January is National Soup Month
Chicken Noodle will always be one of my favorite Campbell's Soups. It is such a comfort when I do not feel well and I swear it helps me get over a cold. We make a lot of home-made soups, but it is still nice to just be able to open a can to heat and eat. What is your favorite soup?
A fast-food first! Soup has been so popular throughout time that it’s actually considered one of the first fast foods. There is documentation that as early as 600 B.C., the Greeks sold soup as a fast food on the street, using peas, beans and lentils as main ingredients.
Before there was soup, there was broth, which people used to pour over a piece of bread in a bowl. That bread was known as sop, and from sop came the word soup.
No matter what you call it, there are lots of variations on the basic theme of soup, each offering a wide range of nutritional benefits. Cream soups such as chowders and bisques are often high in calories and fat due to the cream or milk content. Broth-based soups such as consommés will typically be low in calories because of the high water content. Soups loaded with beans and vegetables, such as chili and gazpacho are great sources of fiber and phytochemicals (like lycopene). Canned and condensed soups typically contain large amounts of sodium to enhance the flavor.
The most recognized soup company in the world is the Campbell Soup Company. It was founded in 1869, and originally called the Joseph A. Campbell Preserve Company. The business produced canned tomatoes, vegetables, jellies, soups, condiments, and minced meats. In 1897, the general manager of the company, reluctantly hired his 24-year-old nephew to join the company. Dr. John T. Dorrance, a chemist who had trained in Europe, was so determined to join Campbell that he agreed to pay for laboratory equipment out of his own pocket and accept a token salary of just $7.50 per week.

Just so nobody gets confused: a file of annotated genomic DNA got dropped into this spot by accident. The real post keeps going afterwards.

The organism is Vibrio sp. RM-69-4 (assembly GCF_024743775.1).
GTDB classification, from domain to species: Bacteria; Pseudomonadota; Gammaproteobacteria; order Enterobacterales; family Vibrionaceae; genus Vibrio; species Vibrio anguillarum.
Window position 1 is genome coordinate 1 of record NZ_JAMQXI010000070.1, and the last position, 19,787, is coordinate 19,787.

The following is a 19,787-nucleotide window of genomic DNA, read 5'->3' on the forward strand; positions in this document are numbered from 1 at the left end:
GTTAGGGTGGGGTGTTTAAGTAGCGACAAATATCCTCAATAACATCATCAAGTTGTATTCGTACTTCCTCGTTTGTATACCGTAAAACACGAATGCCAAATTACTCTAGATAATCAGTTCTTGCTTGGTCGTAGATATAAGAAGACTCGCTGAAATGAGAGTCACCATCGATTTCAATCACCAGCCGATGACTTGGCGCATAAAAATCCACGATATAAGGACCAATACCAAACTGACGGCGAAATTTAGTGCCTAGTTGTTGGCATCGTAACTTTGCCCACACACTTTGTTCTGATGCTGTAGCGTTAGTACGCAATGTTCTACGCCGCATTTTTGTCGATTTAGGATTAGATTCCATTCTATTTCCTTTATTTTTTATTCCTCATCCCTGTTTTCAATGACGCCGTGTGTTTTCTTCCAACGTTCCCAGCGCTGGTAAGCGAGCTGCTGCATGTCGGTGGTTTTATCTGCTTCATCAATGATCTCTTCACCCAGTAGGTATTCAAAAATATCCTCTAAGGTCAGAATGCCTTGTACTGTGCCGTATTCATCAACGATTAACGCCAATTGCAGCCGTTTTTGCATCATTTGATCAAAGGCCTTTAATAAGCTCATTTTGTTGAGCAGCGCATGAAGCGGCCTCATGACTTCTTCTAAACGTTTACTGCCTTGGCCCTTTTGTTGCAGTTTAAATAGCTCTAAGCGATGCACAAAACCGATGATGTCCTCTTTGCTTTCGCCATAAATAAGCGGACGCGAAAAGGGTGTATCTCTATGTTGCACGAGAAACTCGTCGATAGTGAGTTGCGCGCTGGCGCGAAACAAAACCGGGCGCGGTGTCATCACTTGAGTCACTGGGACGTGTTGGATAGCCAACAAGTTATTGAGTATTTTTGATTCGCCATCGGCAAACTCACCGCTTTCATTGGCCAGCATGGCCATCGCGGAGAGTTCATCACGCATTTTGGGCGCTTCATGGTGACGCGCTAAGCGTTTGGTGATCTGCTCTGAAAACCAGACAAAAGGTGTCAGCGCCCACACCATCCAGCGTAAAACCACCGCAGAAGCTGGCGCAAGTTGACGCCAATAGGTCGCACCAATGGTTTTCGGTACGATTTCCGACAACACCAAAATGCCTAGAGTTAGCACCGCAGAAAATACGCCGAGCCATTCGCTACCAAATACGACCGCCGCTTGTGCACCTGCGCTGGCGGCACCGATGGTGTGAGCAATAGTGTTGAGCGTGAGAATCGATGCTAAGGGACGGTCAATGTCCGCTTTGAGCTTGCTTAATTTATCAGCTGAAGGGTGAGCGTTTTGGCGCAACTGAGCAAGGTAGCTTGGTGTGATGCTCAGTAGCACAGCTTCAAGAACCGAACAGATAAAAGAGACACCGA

Dr. Dorrance quickly made his mark on history with the invention of condensed soup in 1897. By eliminating the water in canned soup, he lowered the costs for packaging, shipping, and storage. This made it possible to offer a 10-ounce can of Campbell’s condensed soup for a dime, versus more than 30 cents for a typical 32-ounce can of soup. The idea became so hot with Americans that in 1922, the company formally adopted "Soup" as its middle name.